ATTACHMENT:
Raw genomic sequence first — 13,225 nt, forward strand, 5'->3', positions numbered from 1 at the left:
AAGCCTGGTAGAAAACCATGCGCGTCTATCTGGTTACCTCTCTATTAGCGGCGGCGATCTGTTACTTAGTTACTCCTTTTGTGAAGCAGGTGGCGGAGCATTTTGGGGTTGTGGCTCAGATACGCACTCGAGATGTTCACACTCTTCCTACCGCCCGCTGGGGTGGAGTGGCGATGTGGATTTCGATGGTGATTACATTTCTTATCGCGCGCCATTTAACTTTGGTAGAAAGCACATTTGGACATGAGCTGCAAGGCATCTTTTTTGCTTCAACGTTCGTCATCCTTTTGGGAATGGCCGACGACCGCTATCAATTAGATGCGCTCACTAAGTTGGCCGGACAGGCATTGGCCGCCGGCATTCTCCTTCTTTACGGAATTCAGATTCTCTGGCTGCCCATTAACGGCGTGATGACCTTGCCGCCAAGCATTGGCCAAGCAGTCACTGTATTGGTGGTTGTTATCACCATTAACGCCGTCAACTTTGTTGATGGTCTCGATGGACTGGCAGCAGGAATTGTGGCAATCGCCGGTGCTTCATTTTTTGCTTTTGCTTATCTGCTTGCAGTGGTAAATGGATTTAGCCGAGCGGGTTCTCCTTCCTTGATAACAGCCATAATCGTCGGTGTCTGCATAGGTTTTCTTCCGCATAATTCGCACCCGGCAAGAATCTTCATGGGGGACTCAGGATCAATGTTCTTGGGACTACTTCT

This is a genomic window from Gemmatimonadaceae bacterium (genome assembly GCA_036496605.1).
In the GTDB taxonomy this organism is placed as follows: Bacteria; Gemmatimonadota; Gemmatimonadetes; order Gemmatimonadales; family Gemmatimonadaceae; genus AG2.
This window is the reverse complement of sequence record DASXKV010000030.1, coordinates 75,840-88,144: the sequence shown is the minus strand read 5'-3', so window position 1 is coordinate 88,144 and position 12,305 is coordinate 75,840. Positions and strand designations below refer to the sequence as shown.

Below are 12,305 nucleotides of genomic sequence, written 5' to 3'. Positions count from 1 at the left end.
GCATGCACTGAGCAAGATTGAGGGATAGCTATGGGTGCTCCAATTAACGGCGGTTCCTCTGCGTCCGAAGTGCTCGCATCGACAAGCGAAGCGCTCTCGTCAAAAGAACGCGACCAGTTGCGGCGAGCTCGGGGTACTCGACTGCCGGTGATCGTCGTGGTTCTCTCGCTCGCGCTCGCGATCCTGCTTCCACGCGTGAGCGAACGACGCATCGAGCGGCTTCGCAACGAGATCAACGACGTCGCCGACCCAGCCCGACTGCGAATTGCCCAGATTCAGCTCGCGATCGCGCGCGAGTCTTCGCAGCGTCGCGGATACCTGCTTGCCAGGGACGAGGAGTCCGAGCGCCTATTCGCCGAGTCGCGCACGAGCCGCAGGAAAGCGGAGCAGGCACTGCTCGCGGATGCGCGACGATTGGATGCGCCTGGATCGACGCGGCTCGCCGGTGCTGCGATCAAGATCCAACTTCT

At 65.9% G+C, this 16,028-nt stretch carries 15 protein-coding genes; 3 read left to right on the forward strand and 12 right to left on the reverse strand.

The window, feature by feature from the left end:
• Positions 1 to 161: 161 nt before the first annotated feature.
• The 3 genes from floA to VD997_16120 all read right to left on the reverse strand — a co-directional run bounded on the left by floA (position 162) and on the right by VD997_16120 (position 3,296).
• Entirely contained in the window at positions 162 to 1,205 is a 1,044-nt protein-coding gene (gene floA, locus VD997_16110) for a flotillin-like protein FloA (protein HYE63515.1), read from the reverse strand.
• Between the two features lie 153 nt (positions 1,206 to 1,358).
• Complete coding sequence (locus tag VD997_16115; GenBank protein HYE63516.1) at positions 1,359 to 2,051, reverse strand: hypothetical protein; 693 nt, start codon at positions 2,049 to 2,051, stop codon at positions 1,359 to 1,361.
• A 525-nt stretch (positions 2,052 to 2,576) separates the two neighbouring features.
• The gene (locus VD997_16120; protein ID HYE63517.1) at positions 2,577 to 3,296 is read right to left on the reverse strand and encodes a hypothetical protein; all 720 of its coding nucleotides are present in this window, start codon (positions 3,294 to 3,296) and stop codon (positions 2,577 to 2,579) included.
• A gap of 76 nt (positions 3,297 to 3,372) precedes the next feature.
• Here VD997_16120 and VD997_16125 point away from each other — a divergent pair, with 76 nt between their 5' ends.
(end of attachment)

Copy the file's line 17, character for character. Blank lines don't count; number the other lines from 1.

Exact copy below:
• A gap of 76 nt (positions 3,297 to 3,372) precedes the next feature.